James Brown was elated. He had finally reached a level of financial security where he felt he could afford a vacation home. After receiving a promotion, he and wife Karen decided it was time to act on their dream vacation house. They found a nice place, got a financing quote, then went to their advisor to liquidate $200,000 in assets that was tied up in bonds for a down payment on their dream.
The advisor could have easily sold those bonds and gotten the cash the couple needed, but instead he made a smarter move. Since he had just begun offering liability management services, he guided the couple through an analysis of their liability holdings and presented them with several options, based on their risk tolerance and other preferences. Upon restructuring those liabilities, James and Karen wound up with $700 per month in cash and tax savings that could be applied to buying their new home.
Moreover, they could purchase the property by liquidating only half of what they thought they needed ($100,000) and keeping the rest of their money in the interest-bearing bonds. James and Karen gained a much better understanding of their options for managing their liabilities, while contributing to the growth of their net worth. The advisor began the process online and assisted the couple throughout until the financing was completed.
Clearly, liability management provided an optimized solution for the young couple’s financial need. But what is liability management? It is the process of analyzing, planning, and executing all forms of a client’s liabilities, including real estate loans, home equity loans, and consumer loans, with the objective of improving the client’s overall financial picture. It is, in fact, a form of wealth management that considers liabilities rather than just assets. Wealth management focuses on building wealth by managing assets. The same is true for liability management, except that the wealth is built through careful management of liabilities.
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As the scenario above shows, the key is to use liability management in tandem with asset management. An advisor who offers liability management to his clients can also identify cash and tax savings for them that can then be reallocated to asset products she offers.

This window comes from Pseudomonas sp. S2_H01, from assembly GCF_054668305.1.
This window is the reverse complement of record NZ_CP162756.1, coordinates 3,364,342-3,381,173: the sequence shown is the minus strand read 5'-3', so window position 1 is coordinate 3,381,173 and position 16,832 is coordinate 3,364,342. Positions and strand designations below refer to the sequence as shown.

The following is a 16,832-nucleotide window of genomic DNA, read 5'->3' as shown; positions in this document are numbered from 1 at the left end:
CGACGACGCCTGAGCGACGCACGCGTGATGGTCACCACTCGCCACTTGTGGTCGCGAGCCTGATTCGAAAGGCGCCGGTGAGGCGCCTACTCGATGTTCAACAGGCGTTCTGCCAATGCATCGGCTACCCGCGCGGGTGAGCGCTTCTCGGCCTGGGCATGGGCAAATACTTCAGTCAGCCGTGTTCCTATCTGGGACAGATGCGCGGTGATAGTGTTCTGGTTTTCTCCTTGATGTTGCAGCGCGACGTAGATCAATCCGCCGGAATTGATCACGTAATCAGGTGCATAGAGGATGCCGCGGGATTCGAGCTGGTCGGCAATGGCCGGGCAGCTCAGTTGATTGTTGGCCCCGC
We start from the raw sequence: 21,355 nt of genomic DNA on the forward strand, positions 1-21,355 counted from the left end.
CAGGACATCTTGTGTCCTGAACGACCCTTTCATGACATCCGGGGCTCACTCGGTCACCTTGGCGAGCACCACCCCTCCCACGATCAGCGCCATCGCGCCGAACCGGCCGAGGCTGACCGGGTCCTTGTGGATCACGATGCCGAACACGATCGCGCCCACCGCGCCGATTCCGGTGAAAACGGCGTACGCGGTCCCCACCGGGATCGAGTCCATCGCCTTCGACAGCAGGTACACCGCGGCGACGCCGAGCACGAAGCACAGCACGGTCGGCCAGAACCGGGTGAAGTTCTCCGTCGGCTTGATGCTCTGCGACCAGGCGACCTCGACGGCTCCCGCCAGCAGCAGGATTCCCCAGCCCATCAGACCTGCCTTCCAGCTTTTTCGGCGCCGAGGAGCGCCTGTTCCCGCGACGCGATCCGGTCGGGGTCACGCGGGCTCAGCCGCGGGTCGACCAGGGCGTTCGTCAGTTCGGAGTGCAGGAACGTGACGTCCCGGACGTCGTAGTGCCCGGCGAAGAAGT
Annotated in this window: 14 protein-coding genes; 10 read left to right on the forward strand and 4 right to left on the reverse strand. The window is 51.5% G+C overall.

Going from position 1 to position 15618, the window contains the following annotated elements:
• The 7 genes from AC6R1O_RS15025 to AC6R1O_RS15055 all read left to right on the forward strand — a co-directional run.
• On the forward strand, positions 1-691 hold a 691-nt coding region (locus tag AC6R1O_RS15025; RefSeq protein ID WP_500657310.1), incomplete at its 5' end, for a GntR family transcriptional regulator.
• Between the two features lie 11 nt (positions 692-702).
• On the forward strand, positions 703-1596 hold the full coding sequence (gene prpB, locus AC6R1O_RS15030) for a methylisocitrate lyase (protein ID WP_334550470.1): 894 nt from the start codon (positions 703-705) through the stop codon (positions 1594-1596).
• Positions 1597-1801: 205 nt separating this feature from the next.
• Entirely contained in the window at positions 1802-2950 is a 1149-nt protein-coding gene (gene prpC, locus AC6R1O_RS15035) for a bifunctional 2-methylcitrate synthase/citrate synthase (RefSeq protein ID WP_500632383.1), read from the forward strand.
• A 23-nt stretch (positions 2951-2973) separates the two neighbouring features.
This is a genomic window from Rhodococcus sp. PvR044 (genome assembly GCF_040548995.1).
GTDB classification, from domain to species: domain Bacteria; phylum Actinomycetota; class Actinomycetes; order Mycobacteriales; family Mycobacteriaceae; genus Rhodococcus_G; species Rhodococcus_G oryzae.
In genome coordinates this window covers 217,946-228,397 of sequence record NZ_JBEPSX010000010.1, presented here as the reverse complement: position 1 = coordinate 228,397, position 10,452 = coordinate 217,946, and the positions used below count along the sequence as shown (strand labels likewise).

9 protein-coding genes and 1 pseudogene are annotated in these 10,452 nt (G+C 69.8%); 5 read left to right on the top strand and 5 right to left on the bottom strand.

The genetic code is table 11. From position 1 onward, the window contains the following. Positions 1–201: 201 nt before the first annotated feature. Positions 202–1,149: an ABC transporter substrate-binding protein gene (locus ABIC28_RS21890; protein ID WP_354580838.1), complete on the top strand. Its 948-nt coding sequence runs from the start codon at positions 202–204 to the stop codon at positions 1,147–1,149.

Providing a holistic service for clients that manages assets and liabilities has always been a good idea. But our society’s complacency with debt has magnified the need to offer liability management services with asset services. Debt and liabilities are on the rise throughout America and are at their highest levels in years.
Household debt (according to the Bureau of Public Debt) stood at $6.7 trillion in the fiscal year ending September 2003. That debt is mostly in the form of mortgages, but also includes personal and equity liabilities.
Liabilities are especially high for the mass-affluent and high-net-worth individuals. According to the Federal Reserve Board’s calculations, the debt burden for households, based on a percentage of disposable income, rose faster in early 2002 for higher-income than lower-income Americans. In fact, last year the debt burden was 20% greater for higher-income than lower-income Americans than in 1995. Furthermore, high-net-worth clients tend to refinance their mortgages and other loans more often to benefit from refinancing’s greater cash flows and tax benefits.
The financial industry today typically focuses solely on assets because, historically, the industry has rewarded asset allocation with little regard for liabilities. In fact, an advisor’s success is often judged by the amount of assets they have under management and they generally are compensated by charging basis points for managing those assets. The industry has grown partly because of the earnings potential of asset management.
Liability management, on the other hand, has never been monetized. But what if there was a meter put in place that tracked liabilities under management and basis points earned for liability management transactions? Is it possible to earn 20 basis points a year on liabilities under management?
It absolutely is possible. The key is to use the right liability management services and tools that enable financial advisors to analyze and restructure an individual’s debt portfolio with immediate execution capability.
Technology Is Crucial
Liability management is not yet a standard service offered by advisors; it is at the same stage where asset management was a decade ago. Ten years ago, financial advisors did not have standardized financial tools, technologies, or the Internet access needed to assist their clients with financial planning. The rapid growth of those tools and technologies over the past decade has made asset management more accessible to more advisors and more clients.
Over the last decade asset management has evolved from an exclusive service for the wealthy, provided by experts with years of experience, into a mature business that, with the aid of technology and the Internet, now offers a broad spectrum of consumers deep, analytical, and active asset management services.
Technological breakthroughs have also enabled consumers to connect with their financial advisors and transform rigid desktop applications to adaptive Web-based tools with execution capabilities.